From April 1 to April 7, Carleton put on its Maize and Blue Daze fundraising challenge for Carleton’s Annual Fund. The college aimed to garner donations from 1,866 alumni in honor of the year of the college’s founding. The college received more than $1.4 million from 1,991 donors, with $200,000 of matching funds coming from an anonymous alumni donor. The $1.4 million raised during Maize and Blue Daze represents about 14% of the overall $10.2 million goal for the Annual Fund in the 2022 fiscal year.
The Maize and Blue Daze week included a myriad of programs and activities meant to raise money to support the Annual Fund. Students could participate by answering trivia questions about the Annual Fund and Carleton’s history, talking on the phone to alumni donors and writing postcards to alumni. Students wrote more than 1,000 postcards and 175 students received prizes.
“This is the first year we’ve tried a spring fundraiser like this in recent history,” said Abigail Tupa, the Associate Director of Messaging and Project Management for the Annual Fund. “We’ve included an on-campus and student component which was about educating students on the history of Carleton and the importance of the Annual Fund.”
The Annual Fund is an amalgamation of the Alumni Annual Fund, the Parents Fund and the Carleton Friends Fund, with each fund representing donations from different college stakeholders. Donations to the Annual Fund are different from other donations because the funds are flexible and can be used immediately. In 2021, the Annual Fund made up 6.5% of the college’s $502 million operating budget.
“The Annual Fund allows us to be nimble with spending in ways that the endowment isn’t meant to,” wrote the Alumni Annual Fund Board Chair Austin Lau ’05. “Gifts to the endowment might be of a bigger magnitude, but the flexibility of Annual Fund gifts is really important.”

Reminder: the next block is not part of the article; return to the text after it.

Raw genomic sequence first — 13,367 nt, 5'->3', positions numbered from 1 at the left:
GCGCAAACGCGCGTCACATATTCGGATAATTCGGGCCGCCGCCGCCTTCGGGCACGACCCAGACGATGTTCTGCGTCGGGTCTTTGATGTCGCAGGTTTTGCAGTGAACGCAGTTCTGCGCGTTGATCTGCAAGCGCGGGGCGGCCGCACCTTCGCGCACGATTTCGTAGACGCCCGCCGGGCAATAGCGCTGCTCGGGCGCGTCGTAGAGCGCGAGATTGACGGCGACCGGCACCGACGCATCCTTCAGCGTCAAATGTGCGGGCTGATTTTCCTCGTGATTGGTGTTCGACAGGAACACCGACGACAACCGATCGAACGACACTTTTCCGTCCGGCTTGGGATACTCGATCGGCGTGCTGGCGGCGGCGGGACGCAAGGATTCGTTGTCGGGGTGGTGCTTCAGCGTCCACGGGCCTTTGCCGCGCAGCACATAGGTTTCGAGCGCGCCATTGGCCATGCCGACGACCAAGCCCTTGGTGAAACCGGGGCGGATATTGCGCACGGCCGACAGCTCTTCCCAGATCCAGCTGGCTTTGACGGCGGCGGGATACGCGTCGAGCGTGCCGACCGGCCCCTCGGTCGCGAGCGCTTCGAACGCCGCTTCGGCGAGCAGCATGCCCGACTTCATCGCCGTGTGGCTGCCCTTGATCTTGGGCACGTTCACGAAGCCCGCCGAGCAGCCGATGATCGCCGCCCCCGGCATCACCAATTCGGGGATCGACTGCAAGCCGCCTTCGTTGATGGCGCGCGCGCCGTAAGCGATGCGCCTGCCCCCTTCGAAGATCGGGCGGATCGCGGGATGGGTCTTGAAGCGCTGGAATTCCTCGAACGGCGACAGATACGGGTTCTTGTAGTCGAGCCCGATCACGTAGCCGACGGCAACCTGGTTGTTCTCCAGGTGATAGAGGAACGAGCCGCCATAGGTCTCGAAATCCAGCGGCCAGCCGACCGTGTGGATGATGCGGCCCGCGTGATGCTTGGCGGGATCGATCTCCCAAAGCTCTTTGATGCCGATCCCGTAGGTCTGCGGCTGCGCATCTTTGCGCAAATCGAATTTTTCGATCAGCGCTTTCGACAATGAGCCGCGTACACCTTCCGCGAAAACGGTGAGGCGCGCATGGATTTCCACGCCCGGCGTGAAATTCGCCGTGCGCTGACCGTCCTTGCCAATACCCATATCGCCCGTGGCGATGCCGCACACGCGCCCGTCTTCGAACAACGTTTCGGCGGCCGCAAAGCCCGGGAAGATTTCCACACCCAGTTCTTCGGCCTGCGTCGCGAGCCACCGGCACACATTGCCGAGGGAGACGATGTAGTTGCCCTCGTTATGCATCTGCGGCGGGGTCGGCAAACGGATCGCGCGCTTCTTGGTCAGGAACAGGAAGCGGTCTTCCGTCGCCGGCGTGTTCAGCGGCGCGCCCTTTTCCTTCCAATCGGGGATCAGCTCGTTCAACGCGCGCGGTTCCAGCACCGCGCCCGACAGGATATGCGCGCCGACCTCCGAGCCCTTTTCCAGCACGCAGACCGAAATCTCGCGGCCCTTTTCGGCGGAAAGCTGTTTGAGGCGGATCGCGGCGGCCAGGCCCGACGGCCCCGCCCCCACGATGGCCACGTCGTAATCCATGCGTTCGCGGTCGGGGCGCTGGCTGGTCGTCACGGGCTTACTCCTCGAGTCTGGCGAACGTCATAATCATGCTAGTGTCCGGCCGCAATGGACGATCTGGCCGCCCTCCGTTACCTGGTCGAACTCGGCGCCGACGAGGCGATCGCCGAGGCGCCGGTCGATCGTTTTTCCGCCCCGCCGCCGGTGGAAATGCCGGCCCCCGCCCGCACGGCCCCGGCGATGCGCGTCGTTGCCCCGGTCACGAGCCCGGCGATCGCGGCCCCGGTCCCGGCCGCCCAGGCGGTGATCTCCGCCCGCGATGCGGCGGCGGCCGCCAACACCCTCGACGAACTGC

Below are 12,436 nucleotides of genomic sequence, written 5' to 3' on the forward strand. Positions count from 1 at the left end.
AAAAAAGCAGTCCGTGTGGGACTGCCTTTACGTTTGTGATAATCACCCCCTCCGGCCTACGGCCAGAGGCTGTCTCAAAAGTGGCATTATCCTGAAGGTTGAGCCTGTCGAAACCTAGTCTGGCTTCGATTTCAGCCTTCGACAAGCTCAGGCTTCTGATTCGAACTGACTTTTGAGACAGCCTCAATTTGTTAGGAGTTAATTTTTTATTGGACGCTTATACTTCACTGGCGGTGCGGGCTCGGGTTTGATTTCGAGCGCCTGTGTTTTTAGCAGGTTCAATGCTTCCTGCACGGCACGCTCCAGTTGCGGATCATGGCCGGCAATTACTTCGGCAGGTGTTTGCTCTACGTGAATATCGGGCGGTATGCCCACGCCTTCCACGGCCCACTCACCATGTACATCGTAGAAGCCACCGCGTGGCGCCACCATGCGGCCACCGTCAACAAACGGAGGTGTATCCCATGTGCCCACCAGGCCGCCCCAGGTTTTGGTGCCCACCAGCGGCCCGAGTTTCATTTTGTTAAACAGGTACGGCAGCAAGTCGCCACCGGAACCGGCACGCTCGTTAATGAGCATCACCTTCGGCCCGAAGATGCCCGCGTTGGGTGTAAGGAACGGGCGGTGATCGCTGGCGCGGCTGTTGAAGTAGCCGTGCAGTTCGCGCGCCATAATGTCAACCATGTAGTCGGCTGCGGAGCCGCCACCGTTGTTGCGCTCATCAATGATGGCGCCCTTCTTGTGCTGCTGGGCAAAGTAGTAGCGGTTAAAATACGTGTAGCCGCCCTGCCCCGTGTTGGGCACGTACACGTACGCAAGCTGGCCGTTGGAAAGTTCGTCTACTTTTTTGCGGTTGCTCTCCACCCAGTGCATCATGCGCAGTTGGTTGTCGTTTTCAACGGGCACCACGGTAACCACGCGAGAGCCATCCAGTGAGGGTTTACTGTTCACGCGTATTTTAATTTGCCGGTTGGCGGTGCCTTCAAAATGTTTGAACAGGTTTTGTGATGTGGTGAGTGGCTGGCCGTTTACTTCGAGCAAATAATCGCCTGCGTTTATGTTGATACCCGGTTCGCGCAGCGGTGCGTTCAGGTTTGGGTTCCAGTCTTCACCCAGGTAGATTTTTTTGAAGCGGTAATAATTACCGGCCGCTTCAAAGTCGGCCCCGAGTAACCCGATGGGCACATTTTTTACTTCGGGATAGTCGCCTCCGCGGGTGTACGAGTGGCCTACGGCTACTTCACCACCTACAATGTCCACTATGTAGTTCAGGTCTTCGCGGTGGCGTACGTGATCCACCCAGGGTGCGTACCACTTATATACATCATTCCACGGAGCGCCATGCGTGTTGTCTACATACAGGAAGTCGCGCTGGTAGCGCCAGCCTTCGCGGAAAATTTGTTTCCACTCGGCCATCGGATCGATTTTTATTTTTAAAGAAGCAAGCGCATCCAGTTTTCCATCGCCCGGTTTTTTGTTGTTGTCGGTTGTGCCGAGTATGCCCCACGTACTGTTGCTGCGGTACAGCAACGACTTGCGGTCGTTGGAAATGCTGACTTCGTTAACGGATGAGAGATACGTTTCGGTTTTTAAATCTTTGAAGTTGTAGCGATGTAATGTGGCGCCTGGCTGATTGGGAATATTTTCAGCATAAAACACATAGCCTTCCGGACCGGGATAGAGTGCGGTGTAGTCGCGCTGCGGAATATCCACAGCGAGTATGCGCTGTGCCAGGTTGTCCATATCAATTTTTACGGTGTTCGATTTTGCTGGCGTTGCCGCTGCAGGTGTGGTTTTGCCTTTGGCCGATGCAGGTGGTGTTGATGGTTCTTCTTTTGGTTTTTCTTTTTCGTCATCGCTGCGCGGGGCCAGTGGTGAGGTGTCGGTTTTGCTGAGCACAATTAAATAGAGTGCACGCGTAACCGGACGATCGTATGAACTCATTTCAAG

Gifts to the Annual Fund can have seven different designations at the donor’s discretion: Financial Aid, Learning and Teaching, Life and Career, Inclusion Diversity and Equity (IDE), the Multicultural Alumni Network Fellowship Program (MCAN) and the Carleton Athletic Initiative. Gifts can also be left unrestricted.
This was the first year the IDE designation was available, with gifts going towards anti-racist and anti-bias training, a 5th-year position in the Africana Studies department and an external IDE consultant.
A vast majority of donations, 71%, were left undesignated. The second most popular designation was financial aid, which was 13% of all donations.
While most institutions of higher education have Annual Funds, Carleton’s Alumni Annual Fund (which comprises more than 90% of donations to the Annual Fund itself) is owned by alumni.
“Carleton has a volunteer-driven Alumni Annual Fund,” said Tupa. This means a lot of the efforts and actions are actually done by AAF volunteers instead of Carleton’s in-house staff. Carleton is super unique in that every alumni class year has a team of volunteers that contacts their fellow classmates and encourages them to contribute to the Annual Fund.”
Alumni volunteers from each class year call, text, email and write letters to their former classmates asking them to donate to the college.
“Alumni are hearing from fellow alumni,” said Tupa. “We attribute our success, and the fact that we’re one of the strongest annual fund programs in the country, to that volunteer-driven component.”
The actions of these alumni reap rewards for the college, as upwards of 40% of all Carleton alumni will donate to the college in any given year. Carleton boasts a top five ranking for donor participation according to the U.S. News and World Report.
The success of the Annual Fund directly touches students’ lives: some examples include supplying varsity and intramural sports equipment, funding unpaid internship opportunities for multicultural students and providing extra financial aid to students whose financial circumstances change unexpectedly.
“The Annual Fund provides unrestricted funds to the college,” concluded Tupa. “Funds raised go to Carleton’s most pressing needs, which ultimately are students. Unlike grant funding, our money touches every area of campus.”